As someone from the business world writing about women being heard it made me think. The protests that have been peaceful have been amazing in raising awareness and because of it, so many people are saying yes, we must change but beyond posting pronouncements what can people actually do?
What can you do? Practically? Day to day, meeting by meeting?
Hear their voice
It is important that all voices are heard but it is true to say that the voices of white men are heard more than most. Statistics show that on average, white men speak for 75% of the time in decision making meetings.Why is that? It’s a complex question however, history, culture, socialisation, outward confidence are just a few of the answers.
The truth is that for most women and particularly women of colour, to be heard is much harder than it is for men.
Men (and some white women) do not always realise how hard it is. The behaviours that make it hard are often not intentional and sit squarely in the unconscious bias category. What is not your lived experience, is not always easy to understand. This is intersectionality, bias (unconscious or otherwise) against women plus bias against women of colour. Combined, this makes for a powerful negative force.
What Action to Take?
So, if you, personally want to do something positive to end racism, here’s some things you can do in meetings, day by day.
- Listen when a woman of colour speaks
Accord her the respect and assumption of credibility that the average white man typically, gets automatically.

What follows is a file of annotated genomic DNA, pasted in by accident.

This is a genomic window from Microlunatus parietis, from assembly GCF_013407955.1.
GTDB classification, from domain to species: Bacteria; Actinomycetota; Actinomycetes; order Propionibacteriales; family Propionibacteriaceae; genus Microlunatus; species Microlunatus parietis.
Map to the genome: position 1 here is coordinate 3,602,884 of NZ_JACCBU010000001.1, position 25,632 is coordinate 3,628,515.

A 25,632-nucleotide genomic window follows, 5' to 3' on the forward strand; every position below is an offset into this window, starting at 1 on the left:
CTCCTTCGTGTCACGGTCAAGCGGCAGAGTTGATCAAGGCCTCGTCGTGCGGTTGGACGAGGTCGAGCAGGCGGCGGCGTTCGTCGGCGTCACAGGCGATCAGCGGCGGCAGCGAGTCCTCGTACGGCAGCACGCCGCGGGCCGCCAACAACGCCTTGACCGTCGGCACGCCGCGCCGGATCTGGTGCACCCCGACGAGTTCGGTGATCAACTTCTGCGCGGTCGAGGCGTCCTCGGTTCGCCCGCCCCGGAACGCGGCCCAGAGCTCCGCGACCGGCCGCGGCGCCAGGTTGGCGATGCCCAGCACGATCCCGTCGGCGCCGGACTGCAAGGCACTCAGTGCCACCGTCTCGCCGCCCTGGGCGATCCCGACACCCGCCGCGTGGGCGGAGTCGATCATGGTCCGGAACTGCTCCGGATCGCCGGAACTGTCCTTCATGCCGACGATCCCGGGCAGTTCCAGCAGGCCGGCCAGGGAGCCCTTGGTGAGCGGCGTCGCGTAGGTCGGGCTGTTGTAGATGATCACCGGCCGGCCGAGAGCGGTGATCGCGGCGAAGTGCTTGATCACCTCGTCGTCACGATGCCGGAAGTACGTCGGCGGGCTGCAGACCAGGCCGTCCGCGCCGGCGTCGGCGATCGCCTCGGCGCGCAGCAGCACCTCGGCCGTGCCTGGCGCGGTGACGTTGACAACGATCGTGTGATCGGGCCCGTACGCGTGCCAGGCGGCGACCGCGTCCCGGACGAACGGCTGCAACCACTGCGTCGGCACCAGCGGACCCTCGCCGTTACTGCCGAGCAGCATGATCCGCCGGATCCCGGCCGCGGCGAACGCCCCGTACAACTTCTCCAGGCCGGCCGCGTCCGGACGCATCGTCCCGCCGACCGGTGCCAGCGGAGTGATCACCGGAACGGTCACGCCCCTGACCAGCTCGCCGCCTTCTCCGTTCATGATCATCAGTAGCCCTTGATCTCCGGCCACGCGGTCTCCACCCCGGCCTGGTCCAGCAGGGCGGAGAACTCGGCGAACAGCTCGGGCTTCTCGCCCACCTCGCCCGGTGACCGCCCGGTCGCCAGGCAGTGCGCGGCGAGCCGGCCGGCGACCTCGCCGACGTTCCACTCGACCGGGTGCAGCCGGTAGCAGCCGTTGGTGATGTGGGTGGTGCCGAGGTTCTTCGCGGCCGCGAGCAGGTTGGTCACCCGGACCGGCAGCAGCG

- Do not interrupt or speak over her, (no matter how excited you are about the point you’re about to make!) The stats show that when women speak up, they are often interrupted, talked over and when they try to reassert themselves they get criticised for being aggressive or for being that awful trope, an “angry black woman.”
If you see someone else do that, call it out. Say something like, “I think ….. had a great point there & I don’t think she’d finished”.
- When she speaks and makes a good point, acknowledge it, and amplify it, tell the group you thought it was great and why. Encouragement and endorsement matter.
- Invite her to speak and seek her opinion. Often women find it harder to break into meetings where assertive men are robustly vying for air space. So, women tend to sit back, and their voices aren’t heard. Rather than make her have to try and fight her way into the discussion, invite contribution, ask what she thinks. You might hear a completely new idea or fresh perspective, that’s why diversity pays for businesses.
The definition of Impunity is, “freedom from punishment for something that has been done that is wrong”. Failure to hear men and women of colour has been wrong for too long.
You believe black lives matter? Well, put that belief into action in your day to day work life and the world will move forward.
With thanks to Dr Arinola Araba for inspiring this article.